In my neck of the woods it’s wise to not only turn your computer off when thunderstorms are predicted but you better unplug them and unhook your connection to the phone lines. In the eleven years that we have lived here on the farm I have lost three computers to lightning. In this rainy season that we’re having and have had I usually unplug everything until all danger has passed.
This the reason that my posts have been few and far between. I hope this weekend to be caught up on everything that has been put on hold for the last month and a half. So, expect to see a lot of email notices and please be patient with me. Tomorrow is a new and quiet weather day but for the wind!!
Have a great evening and holiday weekend!!
Storm aftermath June 29th, 2012
June duratio takes down several apple trees.
In June of this past summer, we had lots of tree and fence damage from the “duratio” that hit our farm. I’ve never seen such wind and we were very lucky that we had no more damage than we did. We did loose several apple trees and hubby has been working hard since that wind storm to get things back in order.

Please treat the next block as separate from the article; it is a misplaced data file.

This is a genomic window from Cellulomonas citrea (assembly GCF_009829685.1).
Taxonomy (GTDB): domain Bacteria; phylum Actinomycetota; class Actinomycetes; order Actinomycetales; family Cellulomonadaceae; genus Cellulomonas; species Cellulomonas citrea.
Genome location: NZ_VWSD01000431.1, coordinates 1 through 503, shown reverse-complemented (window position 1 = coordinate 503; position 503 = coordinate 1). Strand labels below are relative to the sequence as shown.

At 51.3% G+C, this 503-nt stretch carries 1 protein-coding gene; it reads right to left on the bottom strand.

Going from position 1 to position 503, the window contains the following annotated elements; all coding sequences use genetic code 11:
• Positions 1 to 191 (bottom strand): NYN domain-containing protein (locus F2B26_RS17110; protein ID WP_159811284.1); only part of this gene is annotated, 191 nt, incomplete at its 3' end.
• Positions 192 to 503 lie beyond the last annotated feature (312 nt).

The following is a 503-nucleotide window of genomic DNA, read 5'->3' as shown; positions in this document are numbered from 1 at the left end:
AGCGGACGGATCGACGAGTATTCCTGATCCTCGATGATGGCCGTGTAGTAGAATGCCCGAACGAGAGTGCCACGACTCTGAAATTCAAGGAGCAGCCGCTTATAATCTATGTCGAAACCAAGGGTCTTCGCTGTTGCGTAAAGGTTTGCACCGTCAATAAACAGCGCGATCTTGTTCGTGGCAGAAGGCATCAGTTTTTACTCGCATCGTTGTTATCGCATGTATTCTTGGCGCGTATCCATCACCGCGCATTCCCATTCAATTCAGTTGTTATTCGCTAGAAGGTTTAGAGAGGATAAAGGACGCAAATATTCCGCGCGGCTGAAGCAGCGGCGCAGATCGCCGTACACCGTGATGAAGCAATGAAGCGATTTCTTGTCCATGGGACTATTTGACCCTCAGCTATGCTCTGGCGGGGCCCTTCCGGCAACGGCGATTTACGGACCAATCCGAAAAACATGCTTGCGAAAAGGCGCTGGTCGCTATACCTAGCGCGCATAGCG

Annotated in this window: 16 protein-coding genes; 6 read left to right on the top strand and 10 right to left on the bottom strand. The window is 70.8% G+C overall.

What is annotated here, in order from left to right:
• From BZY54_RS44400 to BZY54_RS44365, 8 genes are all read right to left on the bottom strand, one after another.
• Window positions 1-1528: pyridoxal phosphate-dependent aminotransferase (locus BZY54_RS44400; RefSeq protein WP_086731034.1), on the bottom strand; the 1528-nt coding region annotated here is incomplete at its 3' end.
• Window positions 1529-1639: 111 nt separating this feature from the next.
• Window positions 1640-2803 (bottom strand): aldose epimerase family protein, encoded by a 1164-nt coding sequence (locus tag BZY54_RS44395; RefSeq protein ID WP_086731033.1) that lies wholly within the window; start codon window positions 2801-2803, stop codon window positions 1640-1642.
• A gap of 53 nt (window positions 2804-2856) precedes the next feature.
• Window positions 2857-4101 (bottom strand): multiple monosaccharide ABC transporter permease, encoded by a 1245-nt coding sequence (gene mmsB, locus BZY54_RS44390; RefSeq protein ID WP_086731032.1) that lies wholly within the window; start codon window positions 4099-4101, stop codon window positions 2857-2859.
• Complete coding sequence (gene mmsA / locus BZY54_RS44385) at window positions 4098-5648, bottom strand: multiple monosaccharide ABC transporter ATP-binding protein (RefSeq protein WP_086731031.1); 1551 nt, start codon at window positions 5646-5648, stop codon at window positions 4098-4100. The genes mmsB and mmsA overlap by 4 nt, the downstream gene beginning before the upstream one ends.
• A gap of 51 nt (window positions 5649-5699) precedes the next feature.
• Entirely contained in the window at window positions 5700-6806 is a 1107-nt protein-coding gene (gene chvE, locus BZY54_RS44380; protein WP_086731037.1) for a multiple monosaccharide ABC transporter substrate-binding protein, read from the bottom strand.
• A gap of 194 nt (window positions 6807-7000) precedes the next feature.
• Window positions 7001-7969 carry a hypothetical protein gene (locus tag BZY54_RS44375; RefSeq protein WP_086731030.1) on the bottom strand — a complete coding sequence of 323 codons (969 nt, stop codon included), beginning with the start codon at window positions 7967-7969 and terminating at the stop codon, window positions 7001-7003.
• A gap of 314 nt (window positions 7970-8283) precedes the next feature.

Hubby started the clean up in the orchard today and got all but one of the downed trees cut up and hauled off. It looks kind of bare now but hopefully we’ll fix that. Here’s a picture of the cleaned up orchard as of this afternoon.
Fallen apple trees removed and sun shining on the remaining.
Lots of replacing to do for the orchard at the house.
We won’t be able to replace those trees with the same type because they were trees grafted by the family years ago. Luckily there are several of the same type in the orchard and I have 30+ apple stock in the cellar that are two years old and ready for grafting. I need to get out soon and cut scion from the trees we have left and when spring truly breaks I’ll get that new stock in the ground, grafted and wrapped and shielded from all the wildlife that love tender buds.
I’m looking forward to another try at grafting myself. Hubby is a real pro at it! I’ve taken the classes but think maybe I try to hard. We’ll see how they fair toward the end of summer and look for new sprouts on the grafts. I LOVE FARMING!!!
Posted in Farming, NATURE, Orchards, Seasons, WEATHER, Work to be Done
Tagged apple trees, apples, chainsaw, cleanup, downed trees, firewood, hard work, mother nature, wind, winter